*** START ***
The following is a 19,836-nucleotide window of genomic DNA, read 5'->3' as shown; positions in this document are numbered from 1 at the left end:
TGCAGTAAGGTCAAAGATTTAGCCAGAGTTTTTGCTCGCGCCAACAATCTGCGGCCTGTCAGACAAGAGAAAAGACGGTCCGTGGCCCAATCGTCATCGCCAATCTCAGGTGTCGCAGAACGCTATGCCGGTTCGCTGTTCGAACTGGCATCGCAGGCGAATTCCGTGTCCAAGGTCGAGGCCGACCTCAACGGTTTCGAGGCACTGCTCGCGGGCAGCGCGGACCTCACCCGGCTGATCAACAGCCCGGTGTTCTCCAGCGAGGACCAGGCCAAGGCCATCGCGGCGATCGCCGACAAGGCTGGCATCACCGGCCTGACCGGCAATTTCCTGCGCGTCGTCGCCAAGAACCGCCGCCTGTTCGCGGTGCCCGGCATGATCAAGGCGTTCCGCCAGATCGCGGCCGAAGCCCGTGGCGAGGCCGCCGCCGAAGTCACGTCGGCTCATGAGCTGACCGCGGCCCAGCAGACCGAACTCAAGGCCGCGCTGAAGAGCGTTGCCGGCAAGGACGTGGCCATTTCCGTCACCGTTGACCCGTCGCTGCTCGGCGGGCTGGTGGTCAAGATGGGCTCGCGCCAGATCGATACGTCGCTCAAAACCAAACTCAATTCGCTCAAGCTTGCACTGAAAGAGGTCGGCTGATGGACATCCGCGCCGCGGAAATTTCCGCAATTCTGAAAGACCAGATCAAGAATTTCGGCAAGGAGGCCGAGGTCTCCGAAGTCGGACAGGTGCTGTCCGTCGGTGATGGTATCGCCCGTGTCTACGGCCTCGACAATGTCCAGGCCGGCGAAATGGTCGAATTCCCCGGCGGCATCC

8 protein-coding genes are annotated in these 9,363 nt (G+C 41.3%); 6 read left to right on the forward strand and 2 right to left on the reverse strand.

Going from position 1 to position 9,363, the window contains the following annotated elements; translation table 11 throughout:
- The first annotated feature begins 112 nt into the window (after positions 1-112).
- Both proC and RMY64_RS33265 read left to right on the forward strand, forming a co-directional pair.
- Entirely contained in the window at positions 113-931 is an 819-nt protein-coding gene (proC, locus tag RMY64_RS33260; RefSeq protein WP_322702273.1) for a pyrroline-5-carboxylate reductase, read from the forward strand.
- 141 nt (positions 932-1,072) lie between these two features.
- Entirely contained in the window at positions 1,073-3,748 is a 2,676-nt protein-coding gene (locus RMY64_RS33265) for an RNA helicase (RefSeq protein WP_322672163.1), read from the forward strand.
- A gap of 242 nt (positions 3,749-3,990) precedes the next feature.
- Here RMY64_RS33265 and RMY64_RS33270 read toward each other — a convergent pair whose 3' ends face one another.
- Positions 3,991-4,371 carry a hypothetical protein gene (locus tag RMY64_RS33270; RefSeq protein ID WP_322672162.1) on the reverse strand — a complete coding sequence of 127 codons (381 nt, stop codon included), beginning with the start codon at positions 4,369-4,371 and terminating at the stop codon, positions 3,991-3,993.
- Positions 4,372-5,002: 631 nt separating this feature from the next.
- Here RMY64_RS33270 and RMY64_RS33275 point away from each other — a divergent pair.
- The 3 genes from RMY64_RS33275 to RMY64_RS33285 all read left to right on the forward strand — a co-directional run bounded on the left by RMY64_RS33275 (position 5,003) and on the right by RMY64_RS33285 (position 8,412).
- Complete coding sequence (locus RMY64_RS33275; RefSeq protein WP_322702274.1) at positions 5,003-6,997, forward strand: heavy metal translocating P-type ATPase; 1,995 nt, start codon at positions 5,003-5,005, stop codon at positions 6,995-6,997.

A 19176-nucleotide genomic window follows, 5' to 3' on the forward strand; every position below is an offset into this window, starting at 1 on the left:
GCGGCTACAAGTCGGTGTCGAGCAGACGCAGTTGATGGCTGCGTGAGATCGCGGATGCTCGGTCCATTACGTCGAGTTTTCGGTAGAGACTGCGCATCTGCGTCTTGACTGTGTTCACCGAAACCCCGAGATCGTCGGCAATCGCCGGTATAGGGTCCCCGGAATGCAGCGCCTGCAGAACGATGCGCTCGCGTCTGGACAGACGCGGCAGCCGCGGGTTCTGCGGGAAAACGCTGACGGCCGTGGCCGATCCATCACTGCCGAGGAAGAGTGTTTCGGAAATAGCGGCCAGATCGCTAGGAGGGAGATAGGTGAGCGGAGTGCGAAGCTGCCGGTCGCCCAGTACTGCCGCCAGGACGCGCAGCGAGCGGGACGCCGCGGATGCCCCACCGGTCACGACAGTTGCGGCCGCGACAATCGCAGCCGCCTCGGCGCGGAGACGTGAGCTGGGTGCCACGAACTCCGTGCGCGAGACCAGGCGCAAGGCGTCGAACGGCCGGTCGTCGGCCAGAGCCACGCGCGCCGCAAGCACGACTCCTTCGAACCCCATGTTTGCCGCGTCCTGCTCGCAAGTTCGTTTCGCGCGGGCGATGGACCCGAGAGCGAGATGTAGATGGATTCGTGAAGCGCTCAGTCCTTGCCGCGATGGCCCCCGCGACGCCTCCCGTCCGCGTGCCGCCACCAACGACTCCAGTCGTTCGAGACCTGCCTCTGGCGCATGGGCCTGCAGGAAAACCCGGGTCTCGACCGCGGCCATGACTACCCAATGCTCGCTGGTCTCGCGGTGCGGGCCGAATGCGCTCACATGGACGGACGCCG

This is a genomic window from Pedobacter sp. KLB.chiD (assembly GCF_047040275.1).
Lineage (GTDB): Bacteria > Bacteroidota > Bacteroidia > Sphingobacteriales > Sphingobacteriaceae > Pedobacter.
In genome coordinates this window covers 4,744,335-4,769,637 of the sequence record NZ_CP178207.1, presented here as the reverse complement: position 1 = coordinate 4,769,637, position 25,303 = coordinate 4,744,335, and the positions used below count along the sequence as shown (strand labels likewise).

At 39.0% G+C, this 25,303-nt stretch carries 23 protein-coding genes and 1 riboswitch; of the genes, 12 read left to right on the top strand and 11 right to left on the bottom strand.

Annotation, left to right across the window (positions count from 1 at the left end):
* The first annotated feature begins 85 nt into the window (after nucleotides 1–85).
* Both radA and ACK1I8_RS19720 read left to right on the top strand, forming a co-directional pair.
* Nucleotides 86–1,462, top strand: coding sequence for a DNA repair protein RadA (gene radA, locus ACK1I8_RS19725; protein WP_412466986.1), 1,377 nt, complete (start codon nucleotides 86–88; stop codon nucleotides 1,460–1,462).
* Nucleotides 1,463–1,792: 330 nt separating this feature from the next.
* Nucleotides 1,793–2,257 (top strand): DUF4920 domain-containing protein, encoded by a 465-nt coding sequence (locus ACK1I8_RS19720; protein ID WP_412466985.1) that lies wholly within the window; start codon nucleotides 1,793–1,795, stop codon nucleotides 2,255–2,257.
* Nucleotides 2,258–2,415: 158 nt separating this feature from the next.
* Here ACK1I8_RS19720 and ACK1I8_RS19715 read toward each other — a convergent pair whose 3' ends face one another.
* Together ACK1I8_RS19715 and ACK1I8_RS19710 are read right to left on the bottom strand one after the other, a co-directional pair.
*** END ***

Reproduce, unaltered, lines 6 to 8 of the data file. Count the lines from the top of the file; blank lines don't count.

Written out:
- Both proC and RMY64_RS33265 read left to right on the forward strand, forming a co-directional pair.
- Entirely contained in the window at positions 113-931 is an 819-nt protein-coding gene (proC, locus tag RMY64_RS33260; RefSeq protein WP_322702273.1) for a pyrroline-5-carboxylate reductase, read from the forward strand.
- 141 nt (positions 932-1,072) lie between these two features.